Top 8 Things to Do in Tibet
Tibet, the roof of the world, is every traveler's dream. The land keeps its centuries-old traditions, mysterious religious culture, and untouched pure natural scenery.
Below are the top 8 attractions to see and things to do in Tibet according to their popularity and accessibility.
1. Explore the Potala Palace
The Potala Palace is a symbol of Tibet. The majestic white and red building complex, set against grey/green mountains and blue sky, is an iconic image of the Roof of the World.
It is a huge treasure house of materials and articles from Tibetan history, religion, culture, and art. The palace is widely known for precious sculptures, Buddha statues, murals, antiques, and religious jewelry housed within. It is the must-see attraction which is included on almost all Tibet tour itineraries.
The number of travelers to the palace is limited each day to protect the building complex. Visiting time for the Potala is limited to one hour per tour group.
2. See the pilgrims at Jokhang Temple
Jokhang Temple is the most sacred temple for Tibetan People.
Pilgrims travel from all over Tibet to their spiritual focal point. They prostrate themselves in front of the temple, and circle around the temple clockwise.
No Tibet tour is complete without visiting Jokhang Temple. The temple with Potala Palace is the most classic attraction in Lhasa.
3. Make a circuit of Barkhor Street
Barkhor Street is Lhasa’s pilgrimage circuit around Jokhang Temple. The street is also a busy shopping street, selling a mind-blogging array of souvenirs from Tibet and Nepal. Join the pilgrims as they circle clockwise around Jokhang Temple to roll the prayer wheels, or join the locals or travelers haggling hard over souvenirs.
Most travelers stroll around this street after a visit to Jokhang Temple. Allow plenty of time to explore the local shops. All shops on the street close early in the evenings.
4. Watch monks debate at Sera Monastery
Watching monks debate scriptures at Sera Monastery is a highlight considered not-to-be-missed by many travelers. The monks in their traditional red robes gather at the monastery courtyard each afternoon. During a debate they may jumps or make many other interesting gestures. It is really interesting to watch.
Note that the monk debates don't take place on Sundays. If you travel with us, your Travel Advisor and Tibet guide are flexible to change your itinerary to make sure you won't miss this highlight.
5. Visit Samye Monastery, the birthplace of Tibetan Buddhism
Samye Monastery was the first monastery built in Tibet, and the place where Tibetan Buddhism was established. Inside the monastery there are numerous frescos, sculptures, and prayer wheels.
The monastery is set in a valley surrounded by barren mountains and sand dunes. The scenery around is austerely striking.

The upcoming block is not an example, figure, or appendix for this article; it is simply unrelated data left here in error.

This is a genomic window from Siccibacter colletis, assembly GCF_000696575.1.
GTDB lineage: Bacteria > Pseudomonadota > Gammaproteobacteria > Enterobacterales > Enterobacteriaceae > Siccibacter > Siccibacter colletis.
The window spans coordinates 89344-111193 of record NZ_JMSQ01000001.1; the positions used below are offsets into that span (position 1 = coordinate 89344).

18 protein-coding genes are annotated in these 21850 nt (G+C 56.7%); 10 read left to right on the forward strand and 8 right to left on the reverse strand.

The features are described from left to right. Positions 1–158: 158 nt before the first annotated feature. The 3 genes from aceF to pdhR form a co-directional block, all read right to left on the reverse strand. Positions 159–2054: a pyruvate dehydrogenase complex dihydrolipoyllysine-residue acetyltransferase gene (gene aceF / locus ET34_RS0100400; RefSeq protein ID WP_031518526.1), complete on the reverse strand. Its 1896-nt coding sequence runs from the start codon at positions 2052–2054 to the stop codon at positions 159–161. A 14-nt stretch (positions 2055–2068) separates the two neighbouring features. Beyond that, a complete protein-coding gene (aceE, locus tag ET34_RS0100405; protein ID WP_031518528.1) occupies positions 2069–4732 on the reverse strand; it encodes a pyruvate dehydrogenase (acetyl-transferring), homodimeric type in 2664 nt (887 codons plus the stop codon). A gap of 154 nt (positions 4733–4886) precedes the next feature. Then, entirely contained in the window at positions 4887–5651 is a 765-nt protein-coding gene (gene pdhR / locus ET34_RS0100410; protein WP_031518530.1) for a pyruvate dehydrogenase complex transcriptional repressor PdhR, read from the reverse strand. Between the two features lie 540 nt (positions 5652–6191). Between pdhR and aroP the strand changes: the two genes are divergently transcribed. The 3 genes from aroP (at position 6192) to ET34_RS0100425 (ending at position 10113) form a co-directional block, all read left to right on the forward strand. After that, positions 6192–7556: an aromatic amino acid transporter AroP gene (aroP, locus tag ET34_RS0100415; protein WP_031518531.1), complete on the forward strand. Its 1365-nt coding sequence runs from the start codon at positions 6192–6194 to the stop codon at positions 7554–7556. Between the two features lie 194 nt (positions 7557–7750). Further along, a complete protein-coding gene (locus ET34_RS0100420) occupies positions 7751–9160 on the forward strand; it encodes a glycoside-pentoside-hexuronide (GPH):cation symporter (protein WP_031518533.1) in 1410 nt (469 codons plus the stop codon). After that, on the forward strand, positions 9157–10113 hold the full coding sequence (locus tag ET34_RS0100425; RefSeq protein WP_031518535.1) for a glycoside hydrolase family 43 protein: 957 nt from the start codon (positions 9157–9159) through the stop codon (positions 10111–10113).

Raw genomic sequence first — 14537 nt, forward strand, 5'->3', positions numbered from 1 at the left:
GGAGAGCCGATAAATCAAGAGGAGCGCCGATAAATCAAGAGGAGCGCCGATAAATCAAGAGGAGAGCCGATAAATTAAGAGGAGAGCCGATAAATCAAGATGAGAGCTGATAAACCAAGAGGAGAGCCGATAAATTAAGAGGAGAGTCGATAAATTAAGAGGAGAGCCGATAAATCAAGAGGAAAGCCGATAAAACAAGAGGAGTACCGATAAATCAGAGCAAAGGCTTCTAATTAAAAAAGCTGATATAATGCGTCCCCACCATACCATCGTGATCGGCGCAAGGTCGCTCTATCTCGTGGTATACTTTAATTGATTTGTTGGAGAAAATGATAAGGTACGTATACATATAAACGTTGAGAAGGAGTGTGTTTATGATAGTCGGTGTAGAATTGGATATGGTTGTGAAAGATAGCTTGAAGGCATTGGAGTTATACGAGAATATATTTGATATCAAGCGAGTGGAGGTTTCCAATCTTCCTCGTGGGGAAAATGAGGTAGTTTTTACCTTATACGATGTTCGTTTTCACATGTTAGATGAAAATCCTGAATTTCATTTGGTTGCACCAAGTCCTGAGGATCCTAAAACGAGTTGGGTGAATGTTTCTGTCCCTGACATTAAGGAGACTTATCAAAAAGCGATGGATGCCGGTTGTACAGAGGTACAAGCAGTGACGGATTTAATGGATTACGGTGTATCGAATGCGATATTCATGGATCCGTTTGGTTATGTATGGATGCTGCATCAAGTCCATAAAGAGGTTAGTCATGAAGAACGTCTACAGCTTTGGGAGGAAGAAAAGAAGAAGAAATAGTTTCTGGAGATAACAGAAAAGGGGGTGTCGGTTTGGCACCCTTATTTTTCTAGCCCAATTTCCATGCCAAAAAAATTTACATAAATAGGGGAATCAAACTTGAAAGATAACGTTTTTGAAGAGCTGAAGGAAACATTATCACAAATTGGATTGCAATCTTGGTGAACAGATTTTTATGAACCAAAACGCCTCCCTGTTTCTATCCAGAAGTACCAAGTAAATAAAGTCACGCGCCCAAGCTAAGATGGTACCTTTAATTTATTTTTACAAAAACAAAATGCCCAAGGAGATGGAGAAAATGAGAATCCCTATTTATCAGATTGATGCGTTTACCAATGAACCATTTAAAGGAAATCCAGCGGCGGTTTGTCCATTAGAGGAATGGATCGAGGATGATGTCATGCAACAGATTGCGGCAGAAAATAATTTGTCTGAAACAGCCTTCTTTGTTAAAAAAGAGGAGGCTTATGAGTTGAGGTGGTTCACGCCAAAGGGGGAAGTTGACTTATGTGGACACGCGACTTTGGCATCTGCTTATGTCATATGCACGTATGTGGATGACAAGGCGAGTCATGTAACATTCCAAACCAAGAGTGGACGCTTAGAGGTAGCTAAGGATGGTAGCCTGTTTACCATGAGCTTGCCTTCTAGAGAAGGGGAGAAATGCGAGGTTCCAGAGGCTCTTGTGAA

- It is located in Shannan Prefecture, 1.5 hours' drive from Tsetang.
The monastery can be easily combined with Yongbulagang Palace as part of a day in Tsetang. See our Tibet Two Cities Tour.
- If you travel from Lhasa, it will take a day to visit the monastery.
6. Gaze at the Beauty of Lake Yamdrok
Yamdrok Lake will take your breath away with its stunning scenery. On clear days it is a fabulous shade of deep turquoise. On the lake side, they are Tibetan villages and fields of yaks. For a balance of scenery and culture combine this lake with monasteries in Lhasa. It is a refreshing experience to see a lake after the cultural experiences of Lhasa.
- The lake is 2 hours' drive from Lhasa, on the way from Lhasa to Shigatse.
A visit to the lake takes about half a day.
- The road to the lake is closed each year in November through to March, because of snow and ice.
7. Set foot on the world’s tallest mountain — Everest
Mount Everest is many travelers’ dream. Most travelers only stay around 30 minutes at Mt. Everest Base Camp to take some photos and admire the majestic mountain. Although it is a long and tiring trip from Shigatse, those who make it (when it is clear enough to see the summit) say it is well worthwhile.
Although Mount Everest is attractive, and to see it closely is every traveler's dream, the trip is not suitable for the faint-hearted. Altitude sickness is the biggest trouble, and almost everyone is affected at Mt. Everest Base Camp, at altitude 5,200 meters.
Travel to Mount Everest is relatively expensive. Some travelers prefer to join a group to share the price. But it is better to take a private tour, so that you will be cared for individually by a private guide. Any small health problem may become serious quickly at such altitudes. See our private tour of Mount Everest.
8. Appreciate Tibetan Architecture at Tashilunpo Monastery
Tashilhunpo Monastery is the seat of the Panchen Lama. The monastery architecture is a grand view to behold. Topping the red building complex are gold roofs that shine under the sunshine. There is a busy cobbled pilgrimage circuit around the monastery.
Tibet Tour Best Sellers
- 4-Day Essence Tour of Lhasa — the Potala, Jokhang Temple, Barkhor Street, Sera Monastery
- 8-Day Everest Base Camp Tour — the above + Yamdrok Lake, Everest, and Tashilunpo Monastery
- 6-Day Tibetan Discovery Tour — the above without Everest
I updated this article on August 13, 2013
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